Recap: #SILF2014

I’ve said it before and I’ll say it again: the Shanghai Litfest is one of the best things about living in the city. This is the third time I’ve been around to attend it, and I went to far more sessions this year than I ever have before. I can honestly say that I didn’t go to a single bad event—and a couple of them were even more excellent than I’d expected.

A week’s worth of Litfest tickets (almost—I seem to be missing a couple).
A week’s worth of Litfest tickets (almost—I seem to be missing a couple).

After moderating Virginia Pye’s talk on the morning of Sunday, March 9, I hung around and caught Adam Minter’s session that afternoon. I’ve already mentioned how much I like his book, Junkyard Planet, and he gave a really good presentation on some of the trash-related topics that he has been investigating for more than a decade. Minter has done a huge book tour in the United States, Europe, Southeast Asia, and now China … I’m amazed he still has the energy to make his book talk seem fresh.

The next night, I headed back down to M on the Bund to hear Steven Schwankert, a Beijing-based writer and scuba diver who recently published Poseidon: China’s Secret Salvage of Britain’s Lost Submarine. Schwankert’s book traces the history of the British submarine Poseidon, which was sunk off the coast of Shandong Province in 1931 and, unbeknownst to pretty much everyone, raised by the Chinese in the 1970s. I haven’t found time to pick up Schwankert’s book yet, but it’s on my never-ending list of things to read.

Thursday night featured William Dalrymple speaking about his latest book, Return of a King: The Battle for Afghanistan, 1839-42. Dalrymple publishes prolifically, and while I’ve been meaning to work my way through his many writings on Indian history for years, I haven’t managed to find the time yet. His engaging talk was one of the two standouts at this year’s SILF for me—and I wasn’t the only person excited to hear him speak. The room was absolutely packed.

IMG_4979On Saturday morning, NYU Shanghai professor Anna Greenspan presented on her forthcoming book, Shanghai Future: Modernity Remade, which considers Shanghai as a futuristic city. It sounds very cool, and my copy should be arriving soon. That’s going near the top of my to-read list for the summer.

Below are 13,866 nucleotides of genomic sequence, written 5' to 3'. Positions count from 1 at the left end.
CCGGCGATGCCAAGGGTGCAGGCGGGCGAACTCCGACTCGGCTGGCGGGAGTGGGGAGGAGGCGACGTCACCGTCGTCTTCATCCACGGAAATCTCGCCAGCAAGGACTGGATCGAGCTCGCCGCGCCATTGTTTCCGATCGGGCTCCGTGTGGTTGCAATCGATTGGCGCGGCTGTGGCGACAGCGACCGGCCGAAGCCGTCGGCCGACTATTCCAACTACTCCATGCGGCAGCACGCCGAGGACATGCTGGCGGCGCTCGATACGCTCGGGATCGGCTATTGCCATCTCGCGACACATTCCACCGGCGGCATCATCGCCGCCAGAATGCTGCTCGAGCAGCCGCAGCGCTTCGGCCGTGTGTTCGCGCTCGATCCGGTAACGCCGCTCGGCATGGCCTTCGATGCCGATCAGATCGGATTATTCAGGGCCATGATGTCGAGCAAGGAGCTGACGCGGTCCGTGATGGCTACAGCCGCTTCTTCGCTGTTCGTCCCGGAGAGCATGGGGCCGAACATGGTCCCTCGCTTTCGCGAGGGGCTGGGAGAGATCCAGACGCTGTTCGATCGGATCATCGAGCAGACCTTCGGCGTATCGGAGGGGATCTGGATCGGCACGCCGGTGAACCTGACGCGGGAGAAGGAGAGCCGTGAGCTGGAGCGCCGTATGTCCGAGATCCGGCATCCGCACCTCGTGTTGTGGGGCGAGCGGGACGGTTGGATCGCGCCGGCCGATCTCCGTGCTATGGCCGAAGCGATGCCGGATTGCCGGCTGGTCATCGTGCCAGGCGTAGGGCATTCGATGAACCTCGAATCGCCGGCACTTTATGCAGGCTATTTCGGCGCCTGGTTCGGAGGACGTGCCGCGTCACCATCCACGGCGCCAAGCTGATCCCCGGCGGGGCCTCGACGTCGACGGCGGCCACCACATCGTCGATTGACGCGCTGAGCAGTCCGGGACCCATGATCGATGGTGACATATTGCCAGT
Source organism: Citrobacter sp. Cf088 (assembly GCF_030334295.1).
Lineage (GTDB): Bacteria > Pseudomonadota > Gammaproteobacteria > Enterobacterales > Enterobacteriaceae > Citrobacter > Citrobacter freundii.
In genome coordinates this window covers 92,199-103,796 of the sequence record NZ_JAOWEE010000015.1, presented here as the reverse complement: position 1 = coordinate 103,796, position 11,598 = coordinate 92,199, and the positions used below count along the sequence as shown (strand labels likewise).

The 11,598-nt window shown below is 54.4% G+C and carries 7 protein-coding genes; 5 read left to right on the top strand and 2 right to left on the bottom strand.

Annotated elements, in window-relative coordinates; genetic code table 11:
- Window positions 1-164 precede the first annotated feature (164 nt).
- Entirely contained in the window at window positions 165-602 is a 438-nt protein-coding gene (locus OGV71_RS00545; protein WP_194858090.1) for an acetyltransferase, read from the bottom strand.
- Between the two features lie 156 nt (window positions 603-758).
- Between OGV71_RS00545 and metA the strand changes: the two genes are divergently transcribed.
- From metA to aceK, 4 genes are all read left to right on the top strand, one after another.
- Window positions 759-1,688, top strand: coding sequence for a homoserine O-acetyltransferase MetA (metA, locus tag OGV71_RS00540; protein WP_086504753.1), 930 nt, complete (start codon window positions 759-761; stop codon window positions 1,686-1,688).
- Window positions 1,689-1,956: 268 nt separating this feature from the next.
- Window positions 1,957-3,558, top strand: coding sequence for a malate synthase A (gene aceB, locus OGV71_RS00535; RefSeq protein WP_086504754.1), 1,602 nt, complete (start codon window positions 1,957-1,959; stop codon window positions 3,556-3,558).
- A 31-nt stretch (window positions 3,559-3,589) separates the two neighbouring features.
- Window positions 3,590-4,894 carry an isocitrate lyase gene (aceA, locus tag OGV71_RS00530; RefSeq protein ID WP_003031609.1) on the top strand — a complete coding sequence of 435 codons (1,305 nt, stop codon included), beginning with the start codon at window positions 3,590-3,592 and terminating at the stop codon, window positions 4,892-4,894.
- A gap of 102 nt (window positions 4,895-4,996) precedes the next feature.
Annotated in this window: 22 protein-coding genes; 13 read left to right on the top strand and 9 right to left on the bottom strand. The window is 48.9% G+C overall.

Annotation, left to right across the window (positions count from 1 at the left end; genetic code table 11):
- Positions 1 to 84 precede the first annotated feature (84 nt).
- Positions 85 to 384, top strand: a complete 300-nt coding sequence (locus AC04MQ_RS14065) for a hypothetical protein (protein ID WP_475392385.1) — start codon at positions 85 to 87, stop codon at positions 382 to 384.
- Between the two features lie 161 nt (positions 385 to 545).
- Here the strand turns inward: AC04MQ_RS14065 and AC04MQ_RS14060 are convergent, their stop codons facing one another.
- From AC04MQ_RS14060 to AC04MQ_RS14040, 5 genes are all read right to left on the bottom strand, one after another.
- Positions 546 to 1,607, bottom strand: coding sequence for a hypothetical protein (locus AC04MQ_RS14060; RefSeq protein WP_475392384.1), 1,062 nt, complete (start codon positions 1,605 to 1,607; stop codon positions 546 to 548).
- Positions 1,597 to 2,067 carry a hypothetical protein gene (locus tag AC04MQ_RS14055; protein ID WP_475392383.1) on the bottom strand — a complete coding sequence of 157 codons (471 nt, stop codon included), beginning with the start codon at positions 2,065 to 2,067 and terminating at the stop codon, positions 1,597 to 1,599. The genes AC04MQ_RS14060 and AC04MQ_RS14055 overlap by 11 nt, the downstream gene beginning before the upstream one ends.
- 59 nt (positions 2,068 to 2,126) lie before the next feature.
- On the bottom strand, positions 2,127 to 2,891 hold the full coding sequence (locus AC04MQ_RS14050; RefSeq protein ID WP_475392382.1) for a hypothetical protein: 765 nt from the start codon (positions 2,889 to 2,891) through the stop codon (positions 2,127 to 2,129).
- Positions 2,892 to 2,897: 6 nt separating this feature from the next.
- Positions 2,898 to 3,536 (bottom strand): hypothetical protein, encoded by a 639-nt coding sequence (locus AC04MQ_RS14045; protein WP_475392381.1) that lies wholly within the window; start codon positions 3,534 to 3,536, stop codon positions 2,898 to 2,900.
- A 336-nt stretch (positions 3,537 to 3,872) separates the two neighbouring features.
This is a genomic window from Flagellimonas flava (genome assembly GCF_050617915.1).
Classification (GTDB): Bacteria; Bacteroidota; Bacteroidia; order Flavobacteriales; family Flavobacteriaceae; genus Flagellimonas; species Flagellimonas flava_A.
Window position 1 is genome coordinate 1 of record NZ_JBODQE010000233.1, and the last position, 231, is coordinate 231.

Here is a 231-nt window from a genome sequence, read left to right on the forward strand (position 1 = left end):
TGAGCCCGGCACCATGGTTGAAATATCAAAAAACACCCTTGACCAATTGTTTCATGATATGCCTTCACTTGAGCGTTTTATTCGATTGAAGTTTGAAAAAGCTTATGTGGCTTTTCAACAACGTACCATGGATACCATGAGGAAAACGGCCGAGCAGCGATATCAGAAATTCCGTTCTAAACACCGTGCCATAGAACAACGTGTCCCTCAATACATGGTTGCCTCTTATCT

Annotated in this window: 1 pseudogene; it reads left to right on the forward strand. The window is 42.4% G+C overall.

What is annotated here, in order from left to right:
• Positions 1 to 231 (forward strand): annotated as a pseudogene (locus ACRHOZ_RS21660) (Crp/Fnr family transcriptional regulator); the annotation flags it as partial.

Saturday afternoon’s event was another family history-centered talk, this one by Emma Oxford, who has recently written up the story of her parents’ life in China during World War II. At Least We Lived describes how Oxford’s parents met at a tea party given by Song Meiling (Chiang Kai-shek’s wife) while both working in Chongqing (her mother for the intelligence service, her father in the military). Like Virginia Pye, Oxford has collected old letters and other family documents to help her piece together events that she knew little about and understand what life was like for foreigners in China before the founding of the PRC in 1949.

Back to M on the Bund on Sunday afternoon, first to hear Emma Larkin talk about “literary pilgrimages” like the one she embarked on to write Finding George Orwell in Burma, first published in 2004. I had actually started reading the book earlier in the week and hoped to finish it before her Litfest appearance, but 20 minutes before it began, I was standing in line turning pages as fast as I could. (My advisor spotted me there and commented that it was just like a graduate seminar—me desperately trying to finish the book in the final seconds before class started.) Even though I still had about a quarter of the book left, I enjoyed Larkin’s talk immensely and renewed my vow to get to Burma soon, before things change too much and all the old colonial buildings are torn down. (I finished Finding George Orwell on the plane up to Beijing on Tuesday morning and now need to get Larkin’s second book, Everything Is Broken.)

The last session on Sunday was one I had been looking forward to all week—Evan Osnos giving a pre-publication talk about his book, Age of Ambition: Chasing Fortune, Truth, and Faith in the New China. I wasn’t the only person eager to hear Osnos speak, as tickets had sold out several days earlier and the Glamour Bar was completely packed. He read a few excerpts from the book, all of which whetted my appetite for more. I can’t wait for my copy to arrive when Age of Ambition is published in May.

How packed was Osnos’s talk? This was my view. He was behind the purple flower.
How packed was Osnos’s talk? This was my view. He was behind the purple flower.

Finally (finally!), I attended a lunchtime panel on Monday that featured Jeff Wasserstrom (historian), Evan Osnos (journalist), and Mishi Saran (novelist) in conversation about different ways to write about China. Panels like this one can be either really good or painfully bad, depending on how the different personalities mix. Happily, the three people on stage got along perfectly well and seemed to be having fun as they compared war stories.

So that was a pretty busy week (and that’s only the time I spent at the Litfest!), but time very, very well spent. As always, I left the various Litfest sessions wishing that I had unlimited time to read and write—there’s really nothing more inspiring than hearing good writers talk about their work.

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